The guys ahead of me acknowledged the development, while the two behind were a little more upset at the injustice. None had much incentive to rock the boat. I was alone, the only person disappointed by his ticket. The only person cheated out of thousands of dollars.
When a Nissan Murano pulled into the lot an hour or so later, my father and brother looked on as I trudged toward the back seat. The line didn't mean much at that point, least of all to me.
I slammed the door shut. "What the hell is wrong?" Tim Sr. asked, layering many questions at once. Kevin offered a pillow and extra jacket. I started to cry.
I would be hard-pressed to think of a time my father has been more ashamed to have given me his name than that moment. Here was his son, willing to risk frostbite in exchange for $6,000, dropping tears on his leather seats, explaining something about a video game and how money that didn't exist was already gone.
Tim Sr. convinced me to stick it out in the same way you agree with someone just so they'll stop talking to you. I was still in line to make $500 or so off the lesser system, which was more than I was worth at the time. Down, but not out.
I got out of the car, leaving the pillow and jacket.
I returned to the line populated by savage profiteers and desperate college students, none of whom seemed eager to reveal the identity of The Deceiver. The deed had been done. There was nothing I could do.
With tickets in hand, we were free to mill around throughout the night. No one really slept, probably because they were either too excited or too cold.
By that point I had become a minor celebrity among the campers. "Tell them what happened to you," they'd say. "This is Tim, The Guy Who Got Screwed."
The excitement level rose with the sun for 98% of the people in line. Instead of having to wait until the normal opening time of 10:00 AM, we were allowed to enter the store at 6 a.m. I passed through a queue with tables on either side, picking up two games in hopes of bolstering my eBay listing. No one in America was less excited to be holding a PlayStation 3 that day.
With tens of thousands of consoles hitting eBay on the same morning, urgency was key. After the early adopters won their units, the money would dry up. The longer I held onto my stupid 20 GB version, the less it would be worth.
Luckily, those were the wild west days of eBay, when 24-hour auctions for expensive items were still allowed. I began the listing with a low starting price, clear photos and plenty of keywords. Within minutes, there were bids and watchers. So, I went to sleep.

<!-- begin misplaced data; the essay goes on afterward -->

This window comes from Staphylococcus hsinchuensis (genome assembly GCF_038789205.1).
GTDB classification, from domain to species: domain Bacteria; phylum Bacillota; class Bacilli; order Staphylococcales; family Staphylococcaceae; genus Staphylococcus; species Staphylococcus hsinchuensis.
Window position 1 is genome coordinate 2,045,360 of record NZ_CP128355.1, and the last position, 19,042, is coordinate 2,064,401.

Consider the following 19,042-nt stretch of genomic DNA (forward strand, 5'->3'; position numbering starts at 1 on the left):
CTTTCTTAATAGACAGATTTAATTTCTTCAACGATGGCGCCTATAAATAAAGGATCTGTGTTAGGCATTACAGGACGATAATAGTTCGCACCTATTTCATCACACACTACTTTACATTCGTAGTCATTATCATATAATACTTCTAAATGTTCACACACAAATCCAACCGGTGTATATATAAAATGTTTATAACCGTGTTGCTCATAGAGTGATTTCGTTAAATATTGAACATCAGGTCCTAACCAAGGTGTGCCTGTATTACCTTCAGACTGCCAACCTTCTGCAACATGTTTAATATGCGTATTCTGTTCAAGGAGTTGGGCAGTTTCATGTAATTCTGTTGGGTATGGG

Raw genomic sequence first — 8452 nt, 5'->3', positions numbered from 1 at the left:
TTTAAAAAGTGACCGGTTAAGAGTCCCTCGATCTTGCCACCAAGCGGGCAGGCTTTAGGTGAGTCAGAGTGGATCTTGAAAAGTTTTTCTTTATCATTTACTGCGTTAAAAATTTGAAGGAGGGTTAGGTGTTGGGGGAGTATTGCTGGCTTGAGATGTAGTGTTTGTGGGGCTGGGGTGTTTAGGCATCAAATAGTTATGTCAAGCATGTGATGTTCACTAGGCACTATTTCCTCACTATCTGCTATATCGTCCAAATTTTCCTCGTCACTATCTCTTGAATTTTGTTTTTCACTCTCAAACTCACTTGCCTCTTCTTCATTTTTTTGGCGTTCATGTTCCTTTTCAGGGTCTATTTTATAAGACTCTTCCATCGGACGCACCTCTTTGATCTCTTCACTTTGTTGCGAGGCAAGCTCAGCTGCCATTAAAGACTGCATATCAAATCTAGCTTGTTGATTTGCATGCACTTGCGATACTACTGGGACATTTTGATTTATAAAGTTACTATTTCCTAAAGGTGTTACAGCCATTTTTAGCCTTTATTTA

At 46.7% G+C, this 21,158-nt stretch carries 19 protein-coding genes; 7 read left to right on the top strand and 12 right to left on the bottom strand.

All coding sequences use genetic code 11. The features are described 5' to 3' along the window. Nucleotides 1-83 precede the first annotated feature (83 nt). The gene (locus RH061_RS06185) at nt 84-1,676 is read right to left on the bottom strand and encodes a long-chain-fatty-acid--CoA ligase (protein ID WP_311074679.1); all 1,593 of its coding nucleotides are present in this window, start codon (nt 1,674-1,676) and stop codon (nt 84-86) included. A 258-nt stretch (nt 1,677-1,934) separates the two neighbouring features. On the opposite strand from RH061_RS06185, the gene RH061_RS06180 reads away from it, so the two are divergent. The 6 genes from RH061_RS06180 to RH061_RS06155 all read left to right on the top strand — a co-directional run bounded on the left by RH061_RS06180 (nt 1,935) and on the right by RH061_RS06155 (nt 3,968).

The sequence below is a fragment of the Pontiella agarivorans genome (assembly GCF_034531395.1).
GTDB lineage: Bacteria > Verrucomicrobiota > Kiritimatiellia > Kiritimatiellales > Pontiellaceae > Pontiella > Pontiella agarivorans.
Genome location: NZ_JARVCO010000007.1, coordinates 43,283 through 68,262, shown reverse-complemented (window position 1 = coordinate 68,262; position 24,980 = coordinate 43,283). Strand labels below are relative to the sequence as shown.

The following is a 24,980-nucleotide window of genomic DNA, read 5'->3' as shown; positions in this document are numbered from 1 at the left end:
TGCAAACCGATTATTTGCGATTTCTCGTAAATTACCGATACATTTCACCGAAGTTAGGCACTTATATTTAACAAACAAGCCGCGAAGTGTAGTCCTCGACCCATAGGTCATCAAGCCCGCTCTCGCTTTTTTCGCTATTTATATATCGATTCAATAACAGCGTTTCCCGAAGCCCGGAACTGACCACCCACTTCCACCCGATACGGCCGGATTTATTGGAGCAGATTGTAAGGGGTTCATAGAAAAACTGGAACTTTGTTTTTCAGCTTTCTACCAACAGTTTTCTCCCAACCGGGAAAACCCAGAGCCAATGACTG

Sony PS3 20 GB PlayStation 3 NEW console system IN HAND!
The next day, with just minutes left in the auction, the price crept up into the $1200 range. A muted celebration took place as my family gathered around to watch the seconds tick away. I would be rewarded at least $500 profit for my efforts.
I sent an invoice to the lucky winner, making sure they knew what a great deal they were getting. Almost immediately, I received a response:
"I'm so sorry, I thought this was a 60 GB system! I would never pay that much for a 20 GB!" The winner was a woman hoping to score a Christmas present for her son. She would not be paying for my PlayStation 3.
For the second time in two days, my dreams had been dashed. The window for major profits had closed — prices were already falling, and the demand would not be the same the next day.
So, with a groundbreaking gaming console still in the box and gathering dust, I decided to wait. Hoping to capitalize on procrastinating parents, I listed it again just before Christmas.
By then, Sony restocked both versions of the console. With $700 (plus tax) invested in my get-rich-quick scheme, I sold my console and two games for a grand total of $724. After 36 hours sitting outside in freezing temperatures with no tent, no blanket, no chair, no food, no pillow, and no heat source, I had no dollars to show for it.
* * *
That's it. That's the story. There is no happy ending. Perhaps one day I'll find an important lesson here to pass along to my kids. Something about economics or how life isn't fair. For now, I only have a bit of advice for college students hoping to make a quick buck: Go to school in a warm climate.